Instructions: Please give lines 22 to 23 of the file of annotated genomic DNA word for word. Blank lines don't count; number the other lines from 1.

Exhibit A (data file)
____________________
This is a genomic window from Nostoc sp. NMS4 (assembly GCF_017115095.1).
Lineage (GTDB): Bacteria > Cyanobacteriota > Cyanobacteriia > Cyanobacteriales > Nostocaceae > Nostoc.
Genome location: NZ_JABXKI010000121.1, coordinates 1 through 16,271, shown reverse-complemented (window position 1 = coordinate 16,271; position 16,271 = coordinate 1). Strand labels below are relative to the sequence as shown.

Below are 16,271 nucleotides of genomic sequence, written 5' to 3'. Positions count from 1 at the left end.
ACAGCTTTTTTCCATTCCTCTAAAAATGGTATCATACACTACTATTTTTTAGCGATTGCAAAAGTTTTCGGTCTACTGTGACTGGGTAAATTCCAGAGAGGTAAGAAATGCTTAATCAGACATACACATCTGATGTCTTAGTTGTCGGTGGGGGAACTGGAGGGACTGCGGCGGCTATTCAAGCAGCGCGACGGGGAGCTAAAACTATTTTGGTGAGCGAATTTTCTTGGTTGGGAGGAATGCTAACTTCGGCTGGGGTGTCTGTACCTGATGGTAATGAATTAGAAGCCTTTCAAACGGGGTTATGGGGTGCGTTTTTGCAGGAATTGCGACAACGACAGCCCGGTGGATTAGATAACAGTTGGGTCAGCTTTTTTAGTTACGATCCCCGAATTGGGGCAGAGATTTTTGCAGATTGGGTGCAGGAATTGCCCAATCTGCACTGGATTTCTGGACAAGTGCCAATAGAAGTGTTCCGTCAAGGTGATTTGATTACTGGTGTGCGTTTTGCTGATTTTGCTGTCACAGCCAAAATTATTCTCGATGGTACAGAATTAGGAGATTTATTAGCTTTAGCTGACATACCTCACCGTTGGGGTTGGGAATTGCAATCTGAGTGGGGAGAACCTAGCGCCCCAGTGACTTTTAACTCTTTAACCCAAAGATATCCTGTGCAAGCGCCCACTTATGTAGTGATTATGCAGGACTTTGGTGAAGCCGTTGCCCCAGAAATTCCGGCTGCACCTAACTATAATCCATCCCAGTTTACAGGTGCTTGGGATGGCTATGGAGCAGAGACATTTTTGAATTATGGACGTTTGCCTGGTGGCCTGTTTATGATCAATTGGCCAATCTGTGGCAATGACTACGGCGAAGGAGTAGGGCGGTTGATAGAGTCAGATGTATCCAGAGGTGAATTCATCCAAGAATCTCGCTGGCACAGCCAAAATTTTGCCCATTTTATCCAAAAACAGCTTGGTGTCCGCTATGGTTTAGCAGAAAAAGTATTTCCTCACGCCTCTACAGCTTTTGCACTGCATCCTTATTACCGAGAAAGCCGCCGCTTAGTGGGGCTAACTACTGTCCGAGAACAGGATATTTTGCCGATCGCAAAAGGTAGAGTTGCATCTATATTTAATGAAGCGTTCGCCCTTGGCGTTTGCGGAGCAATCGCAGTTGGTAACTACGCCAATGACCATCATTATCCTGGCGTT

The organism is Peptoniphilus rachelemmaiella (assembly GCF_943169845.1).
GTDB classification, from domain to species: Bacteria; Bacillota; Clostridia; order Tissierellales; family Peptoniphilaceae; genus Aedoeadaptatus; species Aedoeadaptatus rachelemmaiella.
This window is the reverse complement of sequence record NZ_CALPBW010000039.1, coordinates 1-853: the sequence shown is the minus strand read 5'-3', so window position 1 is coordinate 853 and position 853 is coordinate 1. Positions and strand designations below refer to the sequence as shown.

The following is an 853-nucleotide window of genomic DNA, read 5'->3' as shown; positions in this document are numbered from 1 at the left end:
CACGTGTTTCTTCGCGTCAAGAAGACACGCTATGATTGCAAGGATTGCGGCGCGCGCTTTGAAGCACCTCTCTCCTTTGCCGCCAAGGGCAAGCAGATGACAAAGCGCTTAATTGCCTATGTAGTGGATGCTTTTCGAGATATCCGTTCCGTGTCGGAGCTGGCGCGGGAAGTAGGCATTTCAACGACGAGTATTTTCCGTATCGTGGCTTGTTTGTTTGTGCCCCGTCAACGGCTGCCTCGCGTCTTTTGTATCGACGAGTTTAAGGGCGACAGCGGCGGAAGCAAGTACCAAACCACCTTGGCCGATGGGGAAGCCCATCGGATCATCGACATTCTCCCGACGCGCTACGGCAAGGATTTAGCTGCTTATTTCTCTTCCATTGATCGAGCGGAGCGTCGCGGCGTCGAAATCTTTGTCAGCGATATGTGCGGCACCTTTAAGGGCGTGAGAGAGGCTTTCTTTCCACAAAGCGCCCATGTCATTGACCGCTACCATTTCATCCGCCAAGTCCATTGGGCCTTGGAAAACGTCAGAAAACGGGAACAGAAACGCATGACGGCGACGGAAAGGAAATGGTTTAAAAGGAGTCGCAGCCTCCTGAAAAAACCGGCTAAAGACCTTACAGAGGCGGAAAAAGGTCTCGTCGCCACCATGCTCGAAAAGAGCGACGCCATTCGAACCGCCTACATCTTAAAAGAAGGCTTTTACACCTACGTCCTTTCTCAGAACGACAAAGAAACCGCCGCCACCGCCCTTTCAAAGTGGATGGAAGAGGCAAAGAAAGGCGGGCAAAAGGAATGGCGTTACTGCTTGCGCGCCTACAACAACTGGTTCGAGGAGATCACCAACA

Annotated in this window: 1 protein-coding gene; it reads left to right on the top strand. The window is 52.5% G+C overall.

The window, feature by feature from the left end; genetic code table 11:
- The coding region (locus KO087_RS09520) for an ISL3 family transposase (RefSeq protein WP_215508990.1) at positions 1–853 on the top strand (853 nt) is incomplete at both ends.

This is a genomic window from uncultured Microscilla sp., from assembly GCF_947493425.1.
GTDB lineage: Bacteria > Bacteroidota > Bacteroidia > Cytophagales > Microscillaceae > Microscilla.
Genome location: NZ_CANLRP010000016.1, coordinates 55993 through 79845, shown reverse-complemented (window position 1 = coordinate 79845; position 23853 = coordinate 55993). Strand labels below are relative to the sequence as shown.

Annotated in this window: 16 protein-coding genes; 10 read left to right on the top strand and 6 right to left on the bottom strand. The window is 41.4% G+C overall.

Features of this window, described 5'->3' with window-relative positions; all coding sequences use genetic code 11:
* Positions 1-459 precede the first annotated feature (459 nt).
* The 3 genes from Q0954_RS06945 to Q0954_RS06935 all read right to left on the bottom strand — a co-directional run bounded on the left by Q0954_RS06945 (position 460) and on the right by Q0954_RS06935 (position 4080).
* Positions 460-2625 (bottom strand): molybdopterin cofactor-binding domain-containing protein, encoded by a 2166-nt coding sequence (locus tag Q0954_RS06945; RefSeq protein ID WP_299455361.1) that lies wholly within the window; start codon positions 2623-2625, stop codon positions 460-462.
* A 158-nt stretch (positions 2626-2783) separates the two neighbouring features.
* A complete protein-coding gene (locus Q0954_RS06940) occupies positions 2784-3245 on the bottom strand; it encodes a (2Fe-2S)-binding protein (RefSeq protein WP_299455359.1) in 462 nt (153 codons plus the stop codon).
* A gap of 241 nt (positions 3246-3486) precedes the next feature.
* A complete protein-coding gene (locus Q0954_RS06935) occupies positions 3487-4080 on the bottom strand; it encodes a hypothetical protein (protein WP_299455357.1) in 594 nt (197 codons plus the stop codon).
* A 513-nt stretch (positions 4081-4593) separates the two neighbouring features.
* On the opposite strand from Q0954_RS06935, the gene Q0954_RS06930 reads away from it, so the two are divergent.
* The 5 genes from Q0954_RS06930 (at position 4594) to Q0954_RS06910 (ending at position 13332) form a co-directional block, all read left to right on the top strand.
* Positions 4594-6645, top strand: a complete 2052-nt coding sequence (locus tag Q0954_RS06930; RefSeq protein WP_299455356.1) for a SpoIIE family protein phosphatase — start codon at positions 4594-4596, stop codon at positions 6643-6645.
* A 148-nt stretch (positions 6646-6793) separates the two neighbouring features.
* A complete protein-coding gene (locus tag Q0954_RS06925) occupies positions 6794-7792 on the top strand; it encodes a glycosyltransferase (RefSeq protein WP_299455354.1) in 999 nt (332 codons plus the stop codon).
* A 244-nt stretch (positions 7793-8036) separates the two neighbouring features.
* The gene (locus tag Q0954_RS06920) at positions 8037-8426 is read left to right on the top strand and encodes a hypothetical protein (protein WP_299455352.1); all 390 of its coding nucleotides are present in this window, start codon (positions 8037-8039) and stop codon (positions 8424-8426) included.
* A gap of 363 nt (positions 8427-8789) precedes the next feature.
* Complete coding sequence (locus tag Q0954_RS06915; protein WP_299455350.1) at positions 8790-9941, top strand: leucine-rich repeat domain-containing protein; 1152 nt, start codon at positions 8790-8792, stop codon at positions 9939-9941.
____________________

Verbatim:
* A 158-nt stretch (positions 2626-2783) separates the two neighbouring features.
* A complete protein-coding gene (locus Q0954_RS06940) occupies positions 2784-3245 on the bottom strand; it encodes a (2Fe-2S)-binding protein (RefSeq protein WP_299455359.1) in 462 nt (153 codons plus the stop codon).